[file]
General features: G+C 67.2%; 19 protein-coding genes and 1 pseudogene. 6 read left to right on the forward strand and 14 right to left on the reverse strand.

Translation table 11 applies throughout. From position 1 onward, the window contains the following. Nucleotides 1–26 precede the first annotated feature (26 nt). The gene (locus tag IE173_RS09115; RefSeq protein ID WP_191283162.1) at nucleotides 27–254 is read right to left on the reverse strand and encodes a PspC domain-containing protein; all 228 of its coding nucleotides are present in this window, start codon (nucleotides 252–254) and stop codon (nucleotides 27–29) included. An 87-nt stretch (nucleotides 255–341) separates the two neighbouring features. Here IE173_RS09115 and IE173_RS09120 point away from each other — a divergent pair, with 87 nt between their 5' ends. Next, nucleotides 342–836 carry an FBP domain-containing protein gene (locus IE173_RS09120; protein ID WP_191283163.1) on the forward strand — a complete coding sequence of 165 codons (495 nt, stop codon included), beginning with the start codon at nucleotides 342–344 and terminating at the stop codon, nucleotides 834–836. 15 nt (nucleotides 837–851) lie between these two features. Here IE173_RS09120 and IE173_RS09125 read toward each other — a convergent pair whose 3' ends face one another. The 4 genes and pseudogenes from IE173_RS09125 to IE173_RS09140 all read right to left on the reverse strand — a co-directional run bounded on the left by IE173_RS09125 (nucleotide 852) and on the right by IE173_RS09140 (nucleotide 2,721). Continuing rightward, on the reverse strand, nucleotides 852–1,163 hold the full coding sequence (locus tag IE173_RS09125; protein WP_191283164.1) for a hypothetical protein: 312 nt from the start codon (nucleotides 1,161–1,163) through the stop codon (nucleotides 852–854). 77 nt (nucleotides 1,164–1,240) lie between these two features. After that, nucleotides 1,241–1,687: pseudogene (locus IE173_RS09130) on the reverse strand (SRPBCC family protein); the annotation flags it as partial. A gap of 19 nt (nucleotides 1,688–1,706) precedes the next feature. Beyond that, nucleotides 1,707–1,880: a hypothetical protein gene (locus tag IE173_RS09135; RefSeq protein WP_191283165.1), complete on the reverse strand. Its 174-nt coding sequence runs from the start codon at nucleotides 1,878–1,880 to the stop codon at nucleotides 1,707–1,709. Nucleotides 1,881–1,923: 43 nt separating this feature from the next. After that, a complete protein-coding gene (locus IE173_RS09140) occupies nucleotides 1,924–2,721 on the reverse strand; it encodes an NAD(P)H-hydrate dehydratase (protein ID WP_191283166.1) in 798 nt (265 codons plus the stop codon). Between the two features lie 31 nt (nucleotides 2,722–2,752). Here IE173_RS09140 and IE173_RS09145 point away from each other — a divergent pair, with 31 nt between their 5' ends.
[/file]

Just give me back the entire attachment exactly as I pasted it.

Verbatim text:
General features: G+C 67.2%; 19 protein-coding genes and 1 pseudogene. 6 read left to right on the forward strand and 14 right to left on the reverse strand.

Translation table 11 applies throughout. From position 1 onward, the window contains the following. Nucleotides 1–26 precede the first annotated feature (26 nt). The gene (locus tag IE173_RS09115; RefSeq protein ID WP_191283162.1) at nucleotides 27–254 is read right to left on the reverse strand and encodes a PspC domain-containing protein; all 228 of its coding nucleotides are present in this window, start codon (nucleotides 252–254) and stop codon (nucleotides 27–29) included. An 87-nt stretch (nucleotides 255–341) separates the two neighbouring features. Here IE173_RS09115 and IE173_RS09120 point away from each other — a divergent pair, with 87 nt between their 5' ends. Next, nucleotides 342–836 carry an FBP domain-containing protein gene (locus IE173_RS09120; protein ID WP_191283163.1) on the forward strand — a complete coding sequence of 165 codons (495 nt, stop codon included), beginning with the start codon at nucleotides 342–344 and terminating at the stop codon, nucleotides 834–836. 15 nt (nucleotides 837–851) lie between these two features. Here IE173_RS09120 and IE173_RS09125 read toward each other — a convergent pair whose 3' ends face one another. The 4 genes and pseudogenes from IE173_RS09125 to IE173_RS09140 all read right to left on the reverse strand — a co-directional run bounded on the left by IE173_RS09125 (nucleotide 852) and on the right by IE173_RS09140 (nucleotide 2,721). Continuing rightward, on the reverse strand, nucleotides 852–1,163 hold the full coding sequence (locus tag IE173_RS09125; protein WP_191283164.1) for a hypothetical protein: 312 nt from the start codon (nucleotides 1,161–1,163) through the stop codon (nucleotides 852–854). 77 nt (nucleotides 1,164–1,240) lie between these two features. After that, nucleotides 1,241–1,687: pseudogene (locus IE173_RS09130) on the reverse strand (SRPBCC family protein); the annotation flags it as partial. A gap of 19 nt (nucleotides 1,688–1,706) precedes the next feature. Beyond that, nucleotides 1,707–1,880: a hypothetical protein gene (locus tag IE173_RS09135; RefSeq protein WP_191283165.1), complete on the reverse strand. Its 174-nt coding sequence runs from the start codon at nucleotides 1,878–1,880 to the stop codon at nucleotides 1,707–1,709. Nucleotides 1,881–1,923: 43 nt separating this feature from the next. After that, a complete protein-coding gene (locus IE173_RS09140) occupies nucleotides 1,924–2,721 on the reverse strand; it encodes an NAD(P)H-hydrate dehydratase (protein ID WP_191283166.1) in 798 nt (265 codons plus the stop codon). Between the two features lie 31 nt (nucleotides 2,722–2,752). Here IE173_RS09140 and IE173_RS09145 point away from each other — a divergent pair, with 31 nt between their 5' ends.